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Federalism in a changing world – Canada and the European Union assessed
Kommende Termine (bis zu drei)
- Ringvorlesungen und Kolloquien
Vortrag von John Eric Fossum, ARENA Centre for European Studies University of Oslo
The late Daniel Elazar has claimed that globalisation and other processes of state transformation make the states system more amenable to federalism. If so, that may compel us to reconsider the relationship between federalism, state sovereignty, and nationalism. I explore that question with specific reference to Canada and the European Union. The former has never agreed upon a common substantive Canadian national identity and sense of community; the latter is a matter of transforming the nation-state or transcending beyond state-based nationalism. These two political systems have each in its own way given rise to a rich debate on (and beyond) federalism with several conceptual innovations, the two theoretically most important and most frequently used being multinational federation and multilevel governance. The question is whether these terms properly capture the core features of these two different political systems.
Canada is a federation, whereas the EU has clear federal traits. Neither entity can however draw on an agreed-upon federalism. Both are marked by deep-seated constitutional conflicts and disagreements, which in both cases are handled by executive officials in systems of summitry with clear parallels to international diplomacy.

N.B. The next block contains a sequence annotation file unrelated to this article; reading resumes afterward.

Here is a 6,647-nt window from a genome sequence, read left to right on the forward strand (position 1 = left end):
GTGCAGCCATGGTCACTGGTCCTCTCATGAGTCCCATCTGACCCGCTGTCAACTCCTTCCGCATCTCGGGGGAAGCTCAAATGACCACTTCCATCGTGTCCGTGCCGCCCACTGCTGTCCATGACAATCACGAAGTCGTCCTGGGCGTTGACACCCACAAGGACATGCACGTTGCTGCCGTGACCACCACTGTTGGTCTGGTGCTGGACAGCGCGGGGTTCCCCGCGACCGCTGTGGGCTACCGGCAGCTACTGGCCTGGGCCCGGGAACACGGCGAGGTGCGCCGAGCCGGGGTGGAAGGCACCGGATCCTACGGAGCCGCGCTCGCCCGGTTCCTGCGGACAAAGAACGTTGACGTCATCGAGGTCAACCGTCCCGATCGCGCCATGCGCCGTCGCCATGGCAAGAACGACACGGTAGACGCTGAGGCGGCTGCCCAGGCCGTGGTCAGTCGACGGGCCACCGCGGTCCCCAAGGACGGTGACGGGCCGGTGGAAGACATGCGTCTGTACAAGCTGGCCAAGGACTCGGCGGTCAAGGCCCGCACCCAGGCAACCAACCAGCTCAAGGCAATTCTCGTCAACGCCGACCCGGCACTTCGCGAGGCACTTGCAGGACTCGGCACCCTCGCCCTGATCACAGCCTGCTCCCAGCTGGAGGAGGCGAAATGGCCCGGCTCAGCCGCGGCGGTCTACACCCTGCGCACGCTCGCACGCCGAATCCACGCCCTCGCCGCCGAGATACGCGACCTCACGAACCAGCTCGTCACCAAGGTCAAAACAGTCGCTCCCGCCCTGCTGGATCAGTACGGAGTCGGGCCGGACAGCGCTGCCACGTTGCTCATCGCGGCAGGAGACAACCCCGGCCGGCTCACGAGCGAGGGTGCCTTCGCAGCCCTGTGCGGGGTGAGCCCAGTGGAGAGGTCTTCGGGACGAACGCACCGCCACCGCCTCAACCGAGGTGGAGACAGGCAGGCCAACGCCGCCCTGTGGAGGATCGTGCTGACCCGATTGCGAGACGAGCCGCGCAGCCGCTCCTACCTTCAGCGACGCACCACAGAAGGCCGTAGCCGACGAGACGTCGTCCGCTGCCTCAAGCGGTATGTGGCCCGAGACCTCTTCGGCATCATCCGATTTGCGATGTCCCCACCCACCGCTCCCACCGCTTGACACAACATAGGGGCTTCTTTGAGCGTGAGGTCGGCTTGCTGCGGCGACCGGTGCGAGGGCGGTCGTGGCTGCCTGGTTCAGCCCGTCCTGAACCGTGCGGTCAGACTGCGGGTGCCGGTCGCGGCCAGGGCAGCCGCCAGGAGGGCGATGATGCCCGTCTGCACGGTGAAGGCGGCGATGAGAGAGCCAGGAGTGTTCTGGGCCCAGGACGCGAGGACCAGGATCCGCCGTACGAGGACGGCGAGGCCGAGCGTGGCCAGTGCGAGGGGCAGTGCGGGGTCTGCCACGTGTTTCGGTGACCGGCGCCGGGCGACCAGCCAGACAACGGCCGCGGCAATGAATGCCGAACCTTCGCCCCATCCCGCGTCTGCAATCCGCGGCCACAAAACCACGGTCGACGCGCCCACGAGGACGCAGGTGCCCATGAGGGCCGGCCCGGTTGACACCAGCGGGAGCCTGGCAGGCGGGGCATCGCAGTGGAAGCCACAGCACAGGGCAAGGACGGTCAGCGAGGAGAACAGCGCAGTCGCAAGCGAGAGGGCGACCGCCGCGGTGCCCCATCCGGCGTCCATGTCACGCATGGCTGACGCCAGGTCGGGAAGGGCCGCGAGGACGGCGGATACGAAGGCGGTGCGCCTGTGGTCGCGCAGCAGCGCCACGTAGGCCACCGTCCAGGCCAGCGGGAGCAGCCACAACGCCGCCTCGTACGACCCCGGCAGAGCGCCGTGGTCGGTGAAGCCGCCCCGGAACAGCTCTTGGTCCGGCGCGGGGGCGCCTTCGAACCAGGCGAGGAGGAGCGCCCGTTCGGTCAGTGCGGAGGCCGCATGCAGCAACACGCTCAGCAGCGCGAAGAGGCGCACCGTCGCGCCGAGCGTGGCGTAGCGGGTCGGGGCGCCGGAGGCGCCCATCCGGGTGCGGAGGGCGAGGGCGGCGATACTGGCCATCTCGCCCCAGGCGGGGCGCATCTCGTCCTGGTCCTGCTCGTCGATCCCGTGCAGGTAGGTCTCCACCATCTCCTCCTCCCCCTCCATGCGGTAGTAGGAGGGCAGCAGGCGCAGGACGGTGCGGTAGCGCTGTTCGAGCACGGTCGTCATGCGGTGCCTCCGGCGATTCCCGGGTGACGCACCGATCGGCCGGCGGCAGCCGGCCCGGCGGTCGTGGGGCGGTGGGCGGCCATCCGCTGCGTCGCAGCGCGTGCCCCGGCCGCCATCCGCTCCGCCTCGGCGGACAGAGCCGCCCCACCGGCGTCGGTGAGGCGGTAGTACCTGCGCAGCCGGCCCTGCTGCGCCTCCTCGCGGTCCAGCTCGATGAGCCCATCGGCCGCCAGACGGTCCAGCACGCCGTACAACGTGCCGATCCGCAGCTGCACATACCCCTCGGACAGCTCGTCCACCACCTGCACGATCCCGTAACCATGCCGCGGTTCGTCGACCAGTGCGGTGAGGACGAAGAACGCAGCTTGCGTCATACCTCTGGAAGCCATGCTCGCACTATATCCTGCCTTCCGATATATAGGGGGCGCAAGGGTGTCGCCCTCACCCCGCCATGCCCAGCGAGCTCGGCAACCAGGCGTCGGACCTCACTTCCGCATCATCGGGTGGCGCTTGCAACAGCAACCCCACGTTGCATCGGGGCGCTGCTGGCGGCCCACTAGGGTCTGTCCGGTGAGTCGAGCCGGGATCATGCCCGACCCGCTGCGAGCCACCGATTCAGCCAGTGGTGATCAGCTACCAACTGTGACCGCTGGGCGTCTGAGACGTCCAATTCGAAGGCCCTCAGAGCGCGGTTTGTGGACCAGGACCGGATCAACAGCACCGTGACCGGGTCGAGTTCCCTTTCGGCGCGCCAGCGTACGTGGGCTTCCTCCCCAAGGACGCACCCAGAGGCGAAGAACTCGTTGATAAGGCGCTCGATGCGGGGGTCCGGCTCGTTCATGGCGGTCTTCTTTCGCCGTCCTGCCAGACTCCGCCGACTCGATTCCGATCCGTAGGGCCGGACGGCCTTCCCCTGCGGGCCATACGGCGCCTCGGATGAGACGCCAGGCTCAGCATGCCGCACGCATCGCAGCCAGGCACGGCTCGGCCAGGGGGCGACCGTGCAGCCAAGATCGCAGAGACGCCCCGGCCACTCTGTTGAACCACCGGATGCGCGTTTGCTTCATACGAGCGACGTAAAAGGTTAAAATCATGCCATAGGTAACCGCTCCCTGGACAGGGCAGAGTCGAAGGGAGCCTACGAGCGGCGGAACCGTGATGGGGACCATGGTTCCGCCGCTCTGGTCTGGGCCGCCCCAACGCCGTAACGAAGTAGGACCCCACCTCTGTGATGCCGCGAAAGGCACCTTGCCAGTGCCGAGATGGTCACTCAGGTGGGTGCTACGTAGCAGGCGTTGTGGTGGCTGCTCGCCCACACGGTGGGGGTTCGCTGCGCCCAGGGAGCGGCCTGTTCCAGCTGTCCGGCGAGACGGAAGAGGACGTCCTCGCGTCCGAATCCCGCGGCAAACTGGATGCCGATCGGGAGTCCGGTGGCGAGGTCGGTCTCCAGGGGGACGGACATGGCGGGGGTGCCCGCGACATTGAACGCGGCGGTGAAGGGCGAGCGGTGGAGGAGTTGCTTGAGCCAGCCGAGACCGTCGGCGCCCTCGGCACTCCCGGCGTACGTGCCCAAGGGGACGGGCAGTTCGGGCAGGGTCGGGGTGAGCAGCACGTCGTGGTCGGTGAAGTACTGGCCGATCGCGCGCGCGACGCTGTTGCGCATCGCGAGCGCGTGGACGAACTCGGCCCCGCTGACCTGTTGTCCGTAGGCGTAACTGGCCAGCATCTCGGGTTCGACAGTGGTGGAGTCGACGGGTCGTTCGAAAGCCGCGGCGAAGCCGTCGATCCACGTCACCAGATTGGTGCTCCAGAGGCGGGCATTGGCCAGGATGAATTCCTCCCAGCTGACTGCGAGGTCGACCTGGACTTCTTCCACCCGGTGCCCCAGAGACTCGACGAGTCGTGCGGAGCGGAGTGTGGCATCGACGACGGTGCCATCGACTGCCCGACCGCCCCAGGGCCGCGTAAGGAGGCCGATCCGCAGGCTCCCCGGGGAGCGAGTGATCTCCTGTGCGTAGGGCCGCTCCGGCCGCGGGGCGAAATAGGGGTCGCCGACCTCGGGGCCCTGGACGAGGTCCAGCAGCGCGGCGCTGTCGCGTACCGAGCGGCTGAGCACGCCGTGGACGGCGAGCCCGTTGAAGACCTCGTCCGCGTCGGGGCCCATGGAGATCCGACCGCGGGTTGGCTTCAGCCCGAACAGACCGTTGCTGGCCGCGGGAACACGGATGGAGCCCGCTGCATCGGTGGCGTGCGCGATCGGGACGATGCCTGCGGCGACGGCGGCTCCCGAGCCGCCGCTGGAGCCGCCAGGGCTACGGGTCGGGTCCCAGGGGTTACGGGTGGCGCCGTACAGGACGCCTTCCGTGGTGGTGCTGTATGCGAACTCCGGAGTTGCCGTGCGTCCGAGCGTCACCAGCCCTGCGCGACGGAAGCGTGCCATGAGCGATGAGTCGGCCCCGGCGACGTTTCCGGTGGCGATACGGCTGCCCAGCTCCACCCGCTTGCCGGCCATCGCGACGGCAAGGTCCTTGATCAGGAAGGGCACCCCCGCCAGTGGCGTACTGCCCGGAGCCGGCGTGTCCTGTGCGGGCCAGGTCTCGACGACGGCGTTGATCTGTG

These features are not picked up or given their proper due by the proponents of multilevel governance or multinational federation. In order to do so, we need to invent a new and different term, that of poly-cephalous federation. I have devised this category in order to highlight that both entities, however otherwise different, hold poly-cephalous traits that set them apart from ordinary federations that are configured to reconcile federalism’s onus on diversity and non-centralisation with modern state-based sovereignty’s onus on unity and hierarchy.
The first purpose is to substantiate the claim that poly-cephalous federation is a more apt term to depict the EU and Canada (pre-patriation, i.e. pre-1982) than such terms as multilevel governance and multinational federation. The second purpose is to consider what form of viable federalism (if any) such a structure may give rise to. My point of departure is that "social orders come to be what they are in morally arbitrary ways…"(Shapiro 1999:31). The task for the researcher is accordingly to provide the best possible account of the political system(s) in question (first purpose), and based on that seek to establish what normative merits, if any, a given political system possesses (second purpose). The Canadian experience suggests that there is a normative potential in poly-cephalous federations insofar as they give rise to reflexive federalism. What that is and under what conditions it can be developed is important to establish, not the least because there might be a similar potential for the EU. I will conclude with a brief assessment of what the euro-crisis has done to these prospects in Europe.
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